Put aside for a minute the dreadful political contortions required to get this quasi-universal health insurance bill past Congress in the first place. Put aside the fact that the supposedly non-political Supreme Court hands down decisions time after time that are a pure reflection of the exceedingly public extreme political views of its justices. Put aside for a minute the fact that the ACA has undeniably kickstarted a round of changes in the health care delivery and insurance system that at least has the potential to lower costs and improve care, and that the luncay of politics meant we nearly lost that momentum.

Instead focus on what the Supremes have done. They’ve cut through decades of rhetoric about how we pay for health insurance and clarified it thus: we pay for health care via taxes–whether they are private taxes on employers and employees (and now individuals) or public ones on citizens.

Continue reading “Heritage & Roberts decree, all the world be taxed”

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I know that secretly you’re all bored of this Supreme Court nonsense, and want to get back to the real business of health care, which is often the ongoing war between regional insurers and regional health systems. And the war in Pittsburgh between Highmark and UPMC has been as fierce as anywhere. But it’s been lacking in the kind of juice that makes for a good Friday afternoon scandal. Until now.

Last Sunday Highmark CEO Ken Melani got arrested. (This is a real arrest not one of the fake kind featured in last Friday’s funny). Melani’s mistress  was some 25 years younger than him and had been working for him at Highmark. That then progressed to her moving in with him. But after an argument with Melani last Sunday she went back to her husband’s place. Melani went around there and apparently accused her of only wanting him for his money –he was on about $4.5m a year–and ended up in a fist fight with her husband. Apparently his mistress wasn’t leaving him for good and wasn’t intending to get back with her husband, but one policeman apparently heard Melani say that he’d have killed both of them if the police hadn’t stopped him.  Either way it’s juicy stuff for health care.

Highmark  is in the process of buying  the only non-UPMC chain in Pittsburgh, West Penn Allegheny, and is still trying to get to a contract with UPMC that keeps it playing in the town–which UPMC of course dominates. Melani is now on unpaid leave and presumably not coming back any time soon, while as of today Highmark Chairman Robert Baum has taken the reins.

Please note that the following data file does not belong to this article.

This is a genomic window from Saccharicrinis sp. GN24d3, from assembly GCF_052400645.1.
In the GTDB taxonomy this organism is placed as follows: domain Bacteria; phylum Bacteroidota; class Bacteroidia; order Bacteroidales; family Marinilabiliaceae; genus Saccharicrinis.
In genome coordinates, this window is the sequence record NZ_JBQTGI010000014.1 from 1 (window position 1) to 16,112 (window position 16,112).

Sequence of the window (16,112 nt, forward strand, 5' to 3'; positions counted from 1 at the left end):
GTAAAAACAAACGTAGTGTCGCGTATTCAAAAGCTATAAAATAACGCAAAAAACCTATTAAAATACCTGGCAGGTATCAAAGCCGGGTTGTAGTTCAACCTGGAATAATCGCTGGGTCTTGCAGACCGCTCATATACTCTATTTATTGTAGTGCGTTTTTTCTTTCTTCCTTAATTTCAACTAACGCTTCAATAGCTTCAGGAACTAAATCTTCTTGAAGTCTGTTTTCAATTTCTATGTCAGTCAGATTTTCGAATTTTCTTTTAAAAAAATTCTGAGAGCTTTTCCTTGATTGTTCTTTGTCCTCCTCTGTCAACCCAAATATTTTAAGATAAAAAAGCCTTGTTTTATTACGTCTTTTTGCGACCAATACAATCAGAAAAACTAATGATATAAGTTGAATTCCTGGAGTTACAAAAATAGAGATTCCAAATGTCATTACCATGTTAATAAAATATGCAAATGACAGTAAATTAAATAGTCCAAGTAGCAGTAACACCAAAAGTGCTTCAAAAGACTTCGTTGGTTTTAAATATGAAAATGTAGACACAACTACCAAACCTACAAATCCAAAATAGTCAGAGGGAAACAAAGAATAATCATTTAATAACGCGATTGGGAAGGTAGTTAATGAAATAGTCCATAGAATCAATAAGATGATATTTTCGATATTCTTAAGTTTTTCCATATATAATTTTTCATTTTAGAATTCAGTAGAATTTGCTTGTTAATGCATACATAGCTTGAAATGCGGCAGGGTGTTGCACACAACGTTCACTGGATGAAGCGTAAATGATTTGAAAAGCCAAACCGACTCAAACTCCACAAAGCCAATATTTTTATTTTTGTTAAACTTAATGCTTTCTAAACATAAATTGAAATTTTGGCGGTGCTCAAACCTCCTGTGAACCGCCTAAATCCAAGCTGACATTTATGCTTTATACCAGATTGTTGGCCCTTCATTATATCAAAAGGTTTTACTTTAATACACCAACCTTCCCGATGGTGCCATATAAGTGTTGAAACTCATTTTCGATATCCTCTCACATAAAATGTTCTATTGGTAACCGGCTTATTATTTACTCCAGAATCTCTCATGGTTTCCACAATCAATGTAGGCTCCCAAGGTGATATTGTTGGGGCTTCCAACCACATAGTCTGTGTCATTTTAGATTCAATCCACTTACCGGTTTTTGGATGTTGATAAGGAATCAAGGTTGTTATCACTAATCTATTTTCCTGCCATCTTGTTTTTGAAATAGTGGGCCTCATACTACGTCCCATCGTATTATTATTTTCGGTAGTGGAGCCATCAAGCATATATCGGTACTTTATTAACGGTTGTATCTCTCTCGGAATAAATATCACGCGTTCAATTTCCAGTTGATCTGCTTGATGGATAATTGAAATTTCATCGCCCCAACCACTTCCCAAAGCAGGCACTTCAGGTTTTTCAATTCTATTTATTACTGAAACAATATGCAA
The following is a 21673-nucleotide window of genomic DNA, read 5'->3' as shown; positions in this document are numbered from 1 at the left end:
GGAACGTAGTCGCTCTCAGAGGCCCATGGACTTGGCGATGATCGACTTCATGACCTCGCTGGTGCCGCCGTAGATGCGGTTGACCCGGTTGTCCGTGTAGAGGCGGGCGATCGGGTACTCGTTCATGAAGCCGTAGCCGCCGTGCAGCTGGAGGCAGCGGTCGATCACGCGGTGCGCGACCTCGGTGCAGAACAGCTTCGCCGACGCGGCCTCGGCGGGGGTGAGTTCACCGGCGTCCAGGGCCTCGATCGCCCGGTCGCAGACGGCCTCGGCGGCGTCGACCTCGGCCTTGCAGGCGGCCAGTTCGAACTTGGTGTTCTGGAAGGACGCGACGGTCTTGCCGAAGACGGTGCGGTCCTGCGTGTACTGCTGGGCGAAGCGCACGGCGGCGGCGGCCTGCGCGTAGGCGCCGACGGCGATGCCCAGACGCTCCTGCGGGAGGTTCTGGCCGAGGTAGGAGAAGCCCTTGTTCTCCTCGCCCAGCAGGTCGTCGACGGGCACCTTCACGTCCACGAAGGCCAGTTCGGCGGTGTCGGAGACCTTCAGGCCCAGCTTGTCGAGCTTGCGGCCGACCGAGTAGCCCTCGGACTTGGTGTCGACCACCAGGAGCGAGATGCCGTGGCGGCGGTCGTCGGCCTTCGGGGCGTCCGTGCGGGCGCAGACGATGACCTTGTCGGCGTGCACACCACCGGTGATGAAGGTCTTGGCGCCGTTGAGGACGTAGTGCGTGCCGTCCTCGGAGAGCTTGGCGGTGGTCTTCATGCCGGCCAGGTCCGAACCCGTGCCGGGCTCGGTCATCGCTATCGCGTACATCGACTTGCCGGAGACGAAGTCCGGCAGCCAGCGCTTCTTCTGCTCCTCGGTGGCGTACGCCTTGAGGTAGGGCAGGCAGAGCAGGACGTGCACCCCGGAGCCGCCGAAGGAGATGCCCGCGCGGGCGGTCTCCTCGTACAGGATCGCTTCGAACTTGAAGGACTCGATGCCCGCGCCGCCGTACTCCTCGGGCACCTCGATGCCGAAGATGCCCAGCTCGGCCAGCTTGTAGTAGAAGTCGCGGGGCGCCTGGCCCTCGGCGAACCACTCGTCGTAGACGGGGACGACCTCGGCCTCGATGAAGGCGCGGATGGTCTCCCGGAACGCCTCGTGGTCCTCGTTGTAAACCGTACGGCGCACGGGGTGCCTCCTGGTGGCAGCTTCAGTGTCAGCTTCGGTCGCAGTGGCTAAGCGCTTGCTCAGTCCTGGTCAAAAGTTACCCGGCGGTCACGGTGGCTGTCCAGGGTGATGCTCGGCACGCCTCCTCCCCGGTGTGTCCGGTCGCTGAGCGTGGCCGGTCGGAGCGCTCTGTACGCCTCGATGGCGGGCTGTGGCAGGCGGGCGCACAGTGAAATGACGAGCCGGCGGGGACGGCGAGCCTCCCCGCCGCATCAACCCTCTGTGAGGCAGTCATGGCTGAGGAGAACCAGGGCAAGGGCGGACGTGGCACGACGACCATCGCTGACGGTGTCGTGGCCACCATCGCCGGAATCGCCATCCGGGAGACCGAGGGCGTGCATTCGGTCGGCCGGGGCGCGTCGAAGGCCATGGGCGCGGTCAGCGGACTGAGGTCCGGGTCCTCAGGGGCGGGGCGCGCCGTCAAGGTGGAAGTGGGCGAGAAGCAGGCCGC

This may end up meaning nothing in the ongoing UPMC/Highmark battle, but I do sit here musing that the only way this would have been better for the Friday Funny is if the mistress in question had been UPMC’s CEO Jeffrey Romoff’s wife–who herself is some 30 years younger than Romoff and happens to be wife number 4. But as the Rolling Stones say, you can’t get everything you want!

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There’s a conference styling itself as mini-TED for health care in New York next week. It’s called NextGen Health. There is of course a major EMR called NextGen Healthcare (owned by publicly traded QSII). You might imagine that there’s scope for some confusion between the two brand names, and you’d be right. But the tale of what’s transpired about that confusion is quite the melodrama. Read on and have your Friday chuckle.

Nextgen Health the conference is run by Ari Teman who also runs the Nextgen Charities conference. After he started planning the Nextgen Health conference, the other (bigger, richer, with the EMR) Nextgen asked him to stop using the same name and–when he refused–sued him for trademark infringement. Ho hum you say, happens every day. True, but then this gets more fun.

Saturday of last week, I got an email that was basically a press release saying that the CEO of QSI (the Nextgen EMR company) had been arrested that day for sending an emissary to conduct some kind of raid or home invasion on Ari Teman’s house. I paid attention partly because it was wacky news for the usually doudy EMR business and partly because I’d met Ari Teman at a function in NY the previous Monday. He’d invited himself to breakfast with me the next day where he told me lots about himself and how great his conference was going to be, and eventually asked for my & Health 2.0′s help in marketing it. You may suspect that meeting people who think their new thing is the greatest ever is not that unusual in my line of work, and you’d be right. So I took some of this with a grain of salt, but the line-up looked good and he had people I respect involved and so I agreed to look at a marketing deal.

Then the “press release” arrived about the “arrests” of QSI’s CEO, chief counsel, bottlewasher, dog and more, following the “raid” on Ari’s house while he was at the Aetna meeting at which I’d met him and I was speaking. The “release” was actually mostly a self-promotional piece for Ari and the conference (well, mostly about Ari who you may not realize is a “Jewish Federations of North America’s Jewish Community Hero of the Year“).

I did what any self-respecting lazy blogger would do and sent it to a real HIT industry gossip queen/journalist (Inga@HISTalk) to run down the truth. Continue reading “The Strange Tale of NextGen and NextGen”